Appearing on his league’s newly launched “#NBATogether with Ernie Johnson” Twitter broadcast, commissioner Adam Silver said no decision on the 2019-20 season would be made until at least May.
When Silver made the decision to suspend the season following Utah Jazz center Rudy Gobert’s positive test for the coronavirus on March 11, the NBA acknowledged its hiatus would last at least 30 days. Monday marked the 25th day without professional basketball in the United States, and Silver is no closer to outlining a timeline for the return of the sport than he was when COVID-19 halted American life.
“The fact is sitting here today I know less than I did then,” Silver told Johnson in a video interview.
The NBA has considered countless scenarios for when it is deemed safe for a return to play, including games without fans at either practice facilities or a single site and the possibility of permanent changes to arena access between players and fans, but no decisions will be made in April and possibly beyond. According to Silver, public health experts and the league’s advisors have suggested that the virus may be moving faster than anticipated and could potentially peak earlier, but there are too many unknowns.
The league office had spent the first two weeks of the hiatus considering potential drop-dead dates for the possibility of completing a full 2020 slate, including the regular season, but it is a futile exercise now.
“In a perfect world, yes we would try to finish the regular season in some form and then move on to the playoffs … but what I’ve learned over the last few weeks is that we just have too little information to make those sorts of projections,” Silver said as a sobering reminder. “I will say though that as I look out into the summer, there does come a point where we would start impacting next season. Now, even there, I think a few weeks ago nobody thought we were going to be talking about a potential impact on next season independent of what we might choose to do to finish our regular season and playoffs.”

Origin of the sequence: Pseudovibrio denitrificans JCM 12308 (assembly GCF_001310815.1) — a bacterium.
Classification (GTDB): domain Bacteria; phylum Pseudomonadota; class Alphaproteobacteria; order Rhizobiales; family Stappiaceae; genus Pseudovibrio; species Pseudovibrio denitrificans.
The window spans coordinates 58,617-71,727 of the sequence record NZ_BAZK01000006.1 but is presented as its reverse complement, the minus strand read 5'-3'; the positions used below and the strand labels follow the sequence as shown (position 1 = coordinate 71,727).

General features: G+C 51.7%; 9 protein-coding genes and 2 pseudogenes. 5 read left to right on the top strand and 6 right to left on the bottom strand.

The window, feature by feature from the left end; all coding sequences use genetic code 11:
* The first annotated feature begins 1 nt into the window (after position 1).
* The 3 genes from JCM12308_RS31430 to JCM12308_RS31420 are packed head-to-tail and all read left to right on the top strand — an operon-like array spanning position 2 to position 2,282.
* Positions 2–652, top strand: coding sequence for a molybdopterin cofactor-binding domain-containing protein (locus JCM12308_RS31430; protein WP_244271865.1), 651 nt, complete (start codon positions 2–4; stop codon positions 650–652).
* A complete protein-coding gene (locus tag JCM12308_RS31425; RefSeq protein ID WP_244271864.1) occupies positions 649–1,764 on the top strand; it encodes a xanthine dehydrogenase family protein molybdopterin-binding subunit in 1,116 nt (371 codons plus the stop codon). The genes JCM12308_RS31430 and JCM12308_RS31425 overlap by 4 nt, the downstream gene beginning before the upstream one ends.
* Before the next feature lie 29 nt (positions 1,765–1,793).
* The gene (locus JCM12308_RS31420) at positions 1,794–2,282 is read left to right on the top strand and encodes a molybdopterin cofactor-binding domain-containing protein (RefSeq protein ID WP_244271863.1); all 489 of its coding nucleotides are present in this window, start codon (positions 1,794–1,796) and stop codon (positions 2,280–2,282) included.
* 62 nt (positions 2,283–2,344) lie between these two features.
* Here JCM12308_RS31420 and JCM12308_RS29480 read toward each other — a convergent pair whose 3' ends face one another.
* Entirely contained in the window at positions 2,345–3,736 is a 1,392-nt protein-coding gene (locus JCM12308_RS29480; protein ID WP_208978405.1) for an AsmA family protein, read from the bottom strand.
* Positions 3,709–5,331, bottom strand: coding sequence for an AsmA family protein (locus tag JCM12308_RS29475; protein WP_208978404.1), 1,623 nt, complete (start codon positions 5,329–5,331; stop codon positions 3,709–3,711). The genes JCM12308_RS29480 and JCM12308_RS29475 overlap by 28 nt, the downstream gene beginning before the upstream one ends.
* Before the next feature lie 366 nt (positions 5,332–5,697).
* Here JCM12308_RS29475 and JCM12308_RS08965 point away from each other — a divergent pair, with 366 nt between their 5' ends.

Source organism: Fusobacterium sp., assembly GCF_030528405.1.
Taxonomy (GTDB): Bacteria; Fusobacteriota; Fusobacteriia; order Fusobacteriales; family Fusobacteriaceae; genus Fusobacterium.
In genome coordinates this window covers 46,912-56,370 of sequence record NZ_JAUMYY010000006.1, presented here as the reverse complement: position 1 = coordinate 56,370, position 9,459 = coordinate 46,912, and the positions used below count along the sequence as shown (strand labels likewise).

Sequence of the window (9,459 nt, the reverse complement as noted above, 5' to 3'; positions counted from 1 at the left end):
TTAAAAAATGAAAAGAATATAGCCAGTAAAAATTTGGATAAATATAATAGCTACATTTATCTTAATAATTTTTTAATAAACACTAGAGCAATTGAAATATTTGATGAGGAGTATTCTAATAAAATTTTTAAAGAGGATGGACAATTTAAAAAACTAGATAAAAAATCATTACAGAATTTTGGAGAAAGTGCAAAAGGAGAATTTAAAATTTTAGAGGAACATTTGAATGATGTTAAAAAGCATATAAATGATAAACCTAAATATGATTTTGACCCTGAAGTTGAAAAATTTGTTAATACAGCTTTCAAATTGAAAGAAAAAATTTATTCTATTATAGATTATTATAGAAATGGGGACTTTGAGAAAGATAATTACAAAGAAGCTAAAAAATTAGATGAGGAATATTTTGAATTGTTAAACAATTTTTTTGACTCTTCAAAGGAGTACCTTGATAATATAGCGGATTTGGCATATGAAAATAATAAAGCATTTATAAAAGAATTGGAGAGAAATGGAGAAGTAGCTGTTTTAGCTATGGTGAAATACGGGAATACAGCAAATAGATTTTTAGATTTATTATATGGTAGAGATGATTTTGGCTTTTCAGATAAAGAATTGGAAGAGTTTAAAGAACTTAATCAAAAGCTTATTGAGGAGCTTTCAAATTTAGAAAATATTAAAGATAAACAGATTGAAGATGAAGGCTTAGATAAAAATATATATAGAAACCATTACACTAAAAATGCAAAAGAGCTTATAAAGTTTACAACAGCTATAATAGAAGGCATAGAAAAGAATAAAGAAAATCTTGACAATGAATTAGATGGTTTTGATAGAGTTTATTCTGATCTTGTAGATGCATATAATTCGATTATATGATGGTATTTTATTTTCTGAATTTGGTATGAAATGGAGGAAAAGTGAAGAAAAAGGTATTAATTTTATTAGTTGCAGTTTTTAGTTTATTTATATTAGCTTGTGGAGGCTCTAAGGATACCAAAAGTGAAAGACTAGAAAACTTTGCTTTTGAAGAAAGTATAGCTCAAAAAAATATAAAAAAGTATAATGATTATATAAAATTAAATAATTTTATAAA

Silver and WNBA commissioner Cathy Engelbert were among the sports commissioners who participated in Saturday’s 45-minute conference call with President Donald Trump, who expressed his desire to see live sporting events again after tiring of classic golf telecasts over the past several weeks.
Silver confirmed reports that he told Trump that sports leagues “would love to be part of the movement to restart the economy,” just as the NBA led the way in shutting business down as the virus spread.
The commissioner said the health of everyone involved in the NBA would be his top priority when making decisions on this season, including the 55,000 arena workers and support staff whose jobs are now on hold, while also recognizing that a frozen economy and isolation are also public health matters.
“Factoring those things in, where will we be in May? Will there be an opportunity?” Silver asked rhetorically. “Beyond virtue of crowing a champion, what will the symbolism be of major-league sports starting back up in this country? I think that’s what President Trump wanted to talk to us all about on that call on Saturday. It wasn’t just a pep talk, but I think it was a reminder of what the meaning of sports is to Americans, to our culture in particular. In essence, what came back from all the leagues collectively was, once we get the all clear, however that’s determined … we’re going to be ready to go.”
On a personal note, Silver said his wife Maggie is expecting their second daughter in mid-May.
“There’s a bit of additional anxiety in terms of going into a New York City hospital,” he conceded.
One more example of how much is unknown both within the NBA and in the lives of all Americans.
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